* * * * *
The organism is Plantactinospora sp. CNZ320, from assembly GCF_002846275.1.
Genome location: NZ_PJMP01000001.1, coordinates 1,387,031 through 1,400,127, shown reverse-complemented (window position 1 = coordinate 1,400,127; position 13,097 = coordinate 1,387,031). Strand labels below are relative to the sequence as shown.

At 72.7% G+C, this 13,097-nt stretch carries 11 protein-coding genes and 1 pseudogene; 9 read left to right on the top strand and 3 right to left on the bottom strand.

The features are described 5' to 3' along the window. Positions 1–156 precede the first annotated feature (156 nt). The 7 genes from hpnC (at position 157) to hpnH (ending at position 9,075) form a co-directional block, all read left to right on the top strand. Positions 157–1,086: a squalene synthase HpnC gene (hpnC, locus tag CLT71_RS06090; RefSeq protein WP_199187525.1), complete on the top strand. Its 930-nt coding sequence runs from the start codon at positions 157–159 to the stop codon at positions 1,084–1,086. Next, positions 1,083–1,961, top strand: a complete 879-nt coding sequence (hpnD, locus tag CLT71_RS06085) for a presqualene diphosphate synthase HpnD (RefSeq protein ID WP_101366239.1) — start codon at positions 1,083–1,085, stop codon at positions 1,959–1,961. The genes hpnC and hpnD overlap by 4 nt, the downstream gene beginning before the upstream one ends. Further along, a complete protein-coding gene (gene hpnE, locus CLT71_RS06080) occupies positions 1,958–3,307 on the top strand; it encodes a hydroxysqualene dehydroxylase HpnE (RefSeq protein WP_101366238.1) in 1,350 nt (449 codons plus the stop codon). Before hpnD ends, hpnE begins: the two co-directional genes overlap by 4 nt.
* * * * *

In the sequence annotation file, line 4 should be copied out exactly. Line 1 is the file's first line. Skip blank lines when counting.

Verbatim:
The features are described 5' to 3' along the window. Positions 1–156 precede the first annotated feature (156 nt). The 7 genes from hpnC (at position 157) to hpnH (ending at position 9,075) form a co-directional block, all read left to right on the top strand. Positions 157–1,086: a squalene synthase HpnC gene (hpnC, locus tag CLT71_RS06090; RefSeq protein WP_199187525.1), complete on the top strand. Its 930-nt coding sequence runs from the start codon at positions 157–159 to the stop codon at positions 1,084–1,086. Next, positions 1,083–1,961, top strand: a complete 879-nt coding sequence (hpnD, locus tag CLT71_RS06085) for a presqualene diphosphate synthase HpnD (RefSeq protein ID WP_101366239.1) — start codon at positions 1,083–1,085, stop codon at positions 1,959–1,961. The genes hpnC and hpnD overlap by 4 nt, the downstream gene beginning before the upstream one ends. Further along, a complete protein-coding gene (gene hpnE, locus CLT71_RS06080) occupies positions 1,958–3,307 on the top strand; it encodes a hydroxysqualene dehydroxylase HpnE (RefSeq protein WP_101366238.1) in 1,350 nt (449 codons plus the stop codon). Before hpnD ends, hpnE begins: the two co-directional genes overlap by 4 nt.